Secondhand smoke (SHS) is considered to be a mixture of two forms of smoke occurring from burning cigarettes pipe or cigar, sidestream and mainstream smoke. Sidestream smoke comes from the lit end of the burning tobacco product, while mainstream smoke is exhaled by the smoker. There is no safe level of exposure to SHS, a designated Type A carcinogen responsible for a plethora of preventable diseases.
It is estimated that in EU, 29% of non-smokers are exposed to SHS. SHS is estimated to cause about 600,000 premature deaths per year worldwide, the majority of which are among children and women.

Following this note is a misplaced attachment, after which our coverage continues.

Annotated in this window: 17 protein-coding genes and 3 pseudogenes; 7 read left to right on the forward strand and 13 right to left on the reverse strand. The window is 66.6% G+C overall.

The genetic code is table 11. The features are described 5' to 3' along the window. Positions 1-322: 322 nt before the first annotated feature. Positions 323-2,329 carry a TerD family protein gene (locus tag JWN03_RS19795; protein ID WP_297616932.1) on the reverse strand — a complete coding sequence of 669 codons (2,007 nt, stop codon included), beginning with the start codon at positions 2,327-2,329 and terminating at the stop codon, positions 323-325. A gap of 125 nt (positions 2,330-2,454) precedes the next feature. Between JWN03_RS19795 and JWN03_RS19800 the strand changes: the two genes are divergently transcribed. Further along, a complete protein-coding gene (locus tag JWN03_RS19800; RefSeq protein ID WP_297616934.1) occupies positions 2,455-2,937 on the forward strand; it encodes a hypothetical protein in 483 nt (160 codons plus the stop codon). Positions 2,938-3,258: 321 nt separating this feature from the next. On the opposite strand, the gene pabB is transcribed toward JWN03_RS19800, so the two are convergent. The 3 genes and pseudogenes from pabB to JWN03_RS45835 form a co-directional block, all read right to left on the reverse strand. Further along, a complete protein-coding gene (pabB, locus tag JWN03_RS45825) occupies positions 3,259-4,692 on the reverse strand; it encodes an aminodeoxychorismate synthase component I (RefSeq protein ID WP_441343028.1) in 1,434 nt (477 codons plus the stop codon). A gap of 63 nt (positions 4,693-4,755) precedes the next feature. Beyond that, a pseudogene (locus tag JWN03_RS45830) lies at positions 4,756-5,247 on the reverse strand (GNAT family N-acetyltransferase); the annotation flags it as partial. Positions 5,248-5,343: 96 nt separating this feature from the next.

In light of the above, the implementation of smoke-free environments has been identified as a priority by the World Health Organization (WHO). Indeed, according to Article 8 of the WHO Framework Convention on Tobacco Control (FCTC), “all countries recognize that exposure to SHS causes death, disease and disability while all parties are obligated to adopt and implement effective legislative, executive, administrative and/or other measures, in order to provide protection from SHS in indoor workplaces, public transport, indoor public places and other public places”.